She utilizes her connections with educators, non-profit organizations, professional colleagues and community leaders to support the education and well-being of at-risk children in our community.  Kathy is a visionary who keeps her finger on the pulse of our community, our state and our nation to better understand the issues that will affect the families with whom she works. 

Kathy was instrumental in Forsyth County’s Changing Demographics Task Force which looked at the changes in both diversity and growth of our community and the impact these issues would have.  The Task Force identified the need for a central location to assist immigrant and migrant students and their families and that would support and embrace the challenges of diversity within the community.  As a result Kathy played a key role in the establishment of the Transition Services Center on Elm St. that supports and embraces the challenges of increasing diversity.

Kathy is that quiet force that moves mountains for children and families.  Her efforts to improve our community began the day she moved to Cumming in 1994 and they continue to this day.  The entire community is a better place because of her persistent commitment and I cannot imagine a more deserving recipient of the Light of Hope Award.

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CASA—It can be intimidating to know how to best support and empower a CASA child and his or her family. Individuals like Kathy strive to put our CASA children and their unique needs first. She recognizes that families face challenges on a daily basis and that sometimes, we just need a helping hand to get back on our feet. Our CASA children could not be successful without individuals like Kathy in our community. Kathy, we are truly grateful!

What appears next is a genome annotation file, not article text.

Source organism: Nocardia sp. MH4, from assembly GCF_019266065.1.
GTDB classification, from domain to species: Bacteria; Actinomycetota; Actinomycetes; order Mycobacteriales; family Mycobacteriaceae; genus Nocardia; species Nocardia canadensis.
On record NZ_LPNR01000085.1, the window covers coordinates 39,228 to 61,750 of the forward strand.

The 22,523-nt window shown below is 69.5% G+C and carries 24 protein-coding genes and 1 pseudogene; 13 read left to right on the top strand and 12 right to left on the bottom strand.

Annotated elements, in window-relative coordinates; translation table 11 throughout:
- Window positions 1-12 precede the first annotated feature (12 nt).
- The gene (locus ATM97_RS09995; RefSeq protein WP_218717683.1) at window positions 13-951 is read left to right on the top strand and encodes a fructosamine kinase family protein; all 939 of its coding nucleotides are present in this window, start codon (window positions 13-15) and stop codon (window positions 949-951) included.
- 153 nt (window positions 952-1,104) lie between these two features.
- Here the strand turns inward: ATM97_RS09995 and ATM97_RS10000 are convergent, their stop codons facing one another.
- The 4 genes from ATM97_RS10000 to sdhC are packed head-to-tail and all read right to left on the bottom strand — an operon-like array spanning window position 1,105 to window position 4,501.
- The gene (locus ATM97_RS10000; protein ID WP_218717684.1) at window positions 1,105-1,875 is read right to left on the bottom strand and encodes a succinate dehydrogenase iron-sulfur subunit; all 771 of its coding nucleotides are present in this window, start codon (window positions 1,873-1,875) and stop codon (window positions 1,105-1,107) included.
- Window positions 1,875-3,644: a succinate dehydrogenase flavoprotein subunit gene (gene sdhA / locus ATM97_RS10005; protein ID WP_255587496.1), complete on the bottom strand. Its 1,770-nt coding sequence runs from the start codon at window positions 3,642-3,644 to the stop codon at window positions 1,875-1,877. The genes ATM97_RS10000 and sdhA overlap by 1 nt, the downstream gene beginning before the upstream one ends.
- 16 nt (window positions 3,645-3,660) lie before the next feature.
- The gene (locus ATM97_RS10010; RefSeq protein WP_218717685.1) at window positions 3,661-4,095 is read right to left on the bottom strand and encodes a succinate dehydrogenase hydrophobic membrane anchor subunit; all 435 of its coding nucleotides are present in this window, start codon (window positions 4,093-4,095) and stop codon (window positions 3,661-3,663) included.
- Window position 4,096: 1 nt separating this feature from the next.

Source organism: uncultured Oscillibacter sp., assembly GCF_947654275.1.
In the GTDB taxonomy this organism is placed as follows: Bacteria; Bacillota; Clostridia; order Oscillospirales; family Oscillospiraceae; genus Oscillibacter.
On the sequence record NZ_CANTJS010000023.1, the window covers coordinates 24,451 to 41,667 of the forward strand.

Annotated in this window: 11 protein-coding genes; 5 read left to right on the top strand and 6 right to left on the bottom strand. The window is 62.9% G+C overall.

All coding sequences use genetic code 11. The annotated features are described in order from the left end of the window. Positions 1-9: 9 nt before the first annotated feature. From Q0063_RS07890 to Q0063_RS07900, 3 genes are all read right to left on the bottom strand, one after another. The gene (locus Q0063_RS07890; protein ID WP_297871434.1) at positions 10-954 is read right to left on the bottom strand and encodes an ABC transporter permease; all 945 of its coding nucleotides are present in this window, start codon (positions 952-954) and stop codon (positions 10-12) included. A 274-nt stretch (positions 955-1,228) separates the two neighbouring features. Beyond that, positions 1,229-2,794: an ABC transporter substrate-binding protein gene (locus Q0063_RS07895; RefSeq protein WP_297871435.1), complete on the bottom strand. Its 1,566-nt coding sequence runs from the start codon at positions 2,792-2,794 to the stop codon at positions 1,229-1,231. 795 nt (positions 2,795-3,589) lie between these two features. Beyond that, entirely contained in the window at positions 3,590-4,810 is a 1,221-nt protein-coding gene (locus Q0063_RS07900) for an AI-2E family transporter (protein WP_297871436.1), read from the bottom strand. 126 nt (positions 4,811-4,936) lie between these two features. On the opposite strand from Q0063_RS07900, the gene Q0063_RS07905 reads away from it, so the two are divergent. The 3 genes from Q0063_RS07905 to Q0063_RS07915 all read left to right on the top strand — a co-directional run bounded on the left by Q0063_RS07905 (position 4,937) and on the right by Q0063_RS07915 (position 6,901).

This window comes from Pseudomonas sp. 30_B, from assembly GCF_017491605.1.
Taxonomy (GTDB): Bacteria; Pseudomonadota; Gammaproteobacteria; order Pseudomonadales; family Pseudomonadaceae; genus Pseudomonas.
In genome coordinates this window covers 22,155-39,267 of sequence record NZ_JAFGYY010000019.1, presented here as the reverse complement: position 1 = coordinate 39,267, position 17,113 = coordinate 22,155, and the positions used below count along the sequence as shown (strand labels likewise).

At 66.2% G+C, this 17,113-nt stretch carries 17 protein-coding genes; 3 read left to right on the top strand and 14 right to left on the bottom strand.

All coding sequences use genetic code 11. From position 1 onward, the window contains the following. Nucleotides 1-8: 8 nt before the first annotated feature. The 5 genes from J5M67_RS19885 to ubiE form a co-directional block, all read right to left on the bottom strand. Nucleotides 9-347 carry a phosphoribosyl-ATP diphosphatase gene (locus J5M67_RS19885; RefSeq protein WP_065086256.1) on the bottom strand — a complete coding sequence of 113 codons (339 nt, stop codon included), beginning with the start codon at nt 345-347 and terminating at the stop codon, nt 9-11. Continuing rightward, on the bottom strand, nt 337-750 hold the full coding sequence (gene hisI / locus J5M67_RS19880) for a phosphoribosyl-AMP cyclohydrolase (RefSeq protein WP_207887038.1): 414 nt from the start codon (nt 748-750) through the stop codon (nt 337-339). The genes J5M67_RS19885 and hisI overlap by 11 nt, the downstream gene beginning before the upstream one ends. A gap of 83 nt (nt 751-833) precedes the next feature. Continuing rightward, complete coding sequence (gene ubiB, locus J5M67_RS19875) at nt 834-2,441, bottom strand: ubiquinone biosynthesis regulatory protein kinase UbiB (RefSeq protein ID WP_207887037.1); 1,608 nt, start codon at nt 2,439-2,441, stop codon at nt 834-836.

Cathy Morse

            Cathy Morse has not only been a dedicated Girl Scout Leader for the past twelve years, she has held every volunteer position available in Girl Scouts.  She is a trainer, responsible for teaching skills to thousands of adult leaders who can pass those skills onto their girls. She has served repeatedly as a service unit director, managing between 300 – 600 children, and as a Day Camp Director, serving 200+ children each summer. Cathy has also worked as a camp counselor, all while running her own troop.

And that troop… Cathy has done something clearly remarkable – she has led a group of girls from 1st grade through now, their senior year of high school.  When one thinks about girl scouts, the images that come to mind are the cute little girls selling cookies.  Rarely do you come across an older girl scout. Cathy has kept this troop together by encouraging them to learn new things; teaching them responsibility and helping them grow as community leaders.  She has guided them in earning Bronze, Silver and now Gold awards.  And she is consistently challenging them to impact and change the world, reminding them that they “hold the power to change the world in the palm of their hands.”

Cathy leads by example.  Her influence reaches beyond girl scouting, touching our local schools as she has served as a room mom for ten years.  She works merchandise booths and ice cream counters as a PTO volunteer. One of her greatest accomplishments was founding and running the Mashburn Elementary recycling program.

She is raising both the leaders of tomorrow and our future volunteer force and is truly a Light of Hope in our community!